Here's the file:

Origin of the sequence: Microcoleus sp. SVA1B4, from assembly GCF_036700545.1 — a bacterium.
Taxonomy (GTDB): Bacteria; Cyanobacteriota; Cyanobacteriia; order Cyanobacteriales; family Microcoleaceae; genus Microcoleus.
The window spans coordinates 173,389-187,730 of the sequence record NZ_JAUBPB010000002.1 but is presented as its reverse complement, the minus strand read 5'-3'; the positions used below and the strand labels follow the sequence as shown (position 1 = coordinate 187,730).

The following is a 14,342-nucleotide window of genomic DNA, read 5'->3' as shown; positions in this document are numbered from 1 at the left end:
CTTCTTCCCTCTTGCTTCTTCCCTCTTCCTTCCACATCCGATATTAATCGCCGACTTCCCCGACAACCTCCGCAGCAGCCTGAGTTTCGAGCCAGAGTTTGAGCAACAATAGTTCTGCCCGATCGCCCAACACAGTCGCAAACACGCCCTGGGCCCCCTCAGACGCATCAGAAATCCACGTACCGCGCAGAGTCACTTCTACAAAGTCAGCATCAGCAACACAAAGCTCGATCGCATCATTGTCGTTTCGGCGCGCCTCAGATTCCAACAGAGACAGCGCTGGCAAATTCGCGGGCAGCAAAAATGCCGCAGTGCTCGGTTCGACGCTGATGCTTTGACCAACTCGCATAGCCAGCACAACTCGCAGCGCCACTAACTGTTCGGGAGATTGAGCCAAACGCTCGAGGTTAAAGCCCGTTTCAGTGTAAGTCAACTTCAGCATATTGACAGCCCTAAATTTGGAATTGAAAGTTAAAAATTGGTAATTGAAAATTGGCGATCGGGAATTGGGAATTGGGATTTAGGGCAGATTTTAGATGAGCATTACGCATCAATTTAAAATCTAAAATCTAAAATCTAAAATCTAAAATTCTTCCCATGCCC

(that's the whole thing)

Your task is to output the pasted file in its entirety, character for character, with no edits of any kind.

Origin of the sequence: Microcoleus sp. SVA1B4, from assembly GCF_036700545.1 — a bacterium.
Taxonomy (GTDB): Bacteria; Cyanobacteriota; Cyanobacteriia; order Cyanobacteriales; family Microcoleaceae; genus Microcoleus.
The window spans coordinates 173,389-187,730 of the sequence record NZ_JAUBPB010000002.1 but is presented as its reverse complement, the minus strand read 5'-3'; the positions used below and the strand labels follow the sequence as shown (position 1 = coordinate 187,730).

The following is a 14,342-nucleotide window of genomic DNA, read 5'->3' as shown; positions in this document are numbered from 1 at the left end:
CTTCTTCCCTCTTGCTTCTTCCCTCTTCCTTCCACATCCGATATTAATCGCCGACTTCCCCGACAACCTCCGCAGCAGCCTGAGTTTCGAGCCAGAGTTTGAGCAACAATAGTTCTGCCCGATCGCCCAACACAGTCGCAAACACGCCCTGGGCCCCCTCAGACGCATCAGAAATCCACGTACCGCGCAGAGTCACTTCTACAAAGTCAGCATCAGCAACACAAAGCTCGATCGCATCATTGTCGTTTCGGCGCGCCTCAGATTCCAACAGAGACAGCGCTGGCAAATTCGCGGGCAGCAAAAATGCCGCAGTGCTCGGTTCGACGCTGATGCTTTGACCAACTCGCATAGCCAGCACAACTCGCAGCGCCACTAACTGTTCGGGAGATTGAGCCAAACGCTCGAGGTTAAAGCCCGTTTCAGTGTAAGTCAACTTCAGCATATTGACAGCCCTAAATTTGGAATTGAAAGTTAAAAATTGGTAATTGAAAATTGGCGATCGGGAATTGGGAATTGGGATTTAGGGCAGATTTTAGATGAGCATTACGCATCAATTTAAAATCTAAAATCTAAAATCTAAAATCTAAAATTCTTCCCATGCCC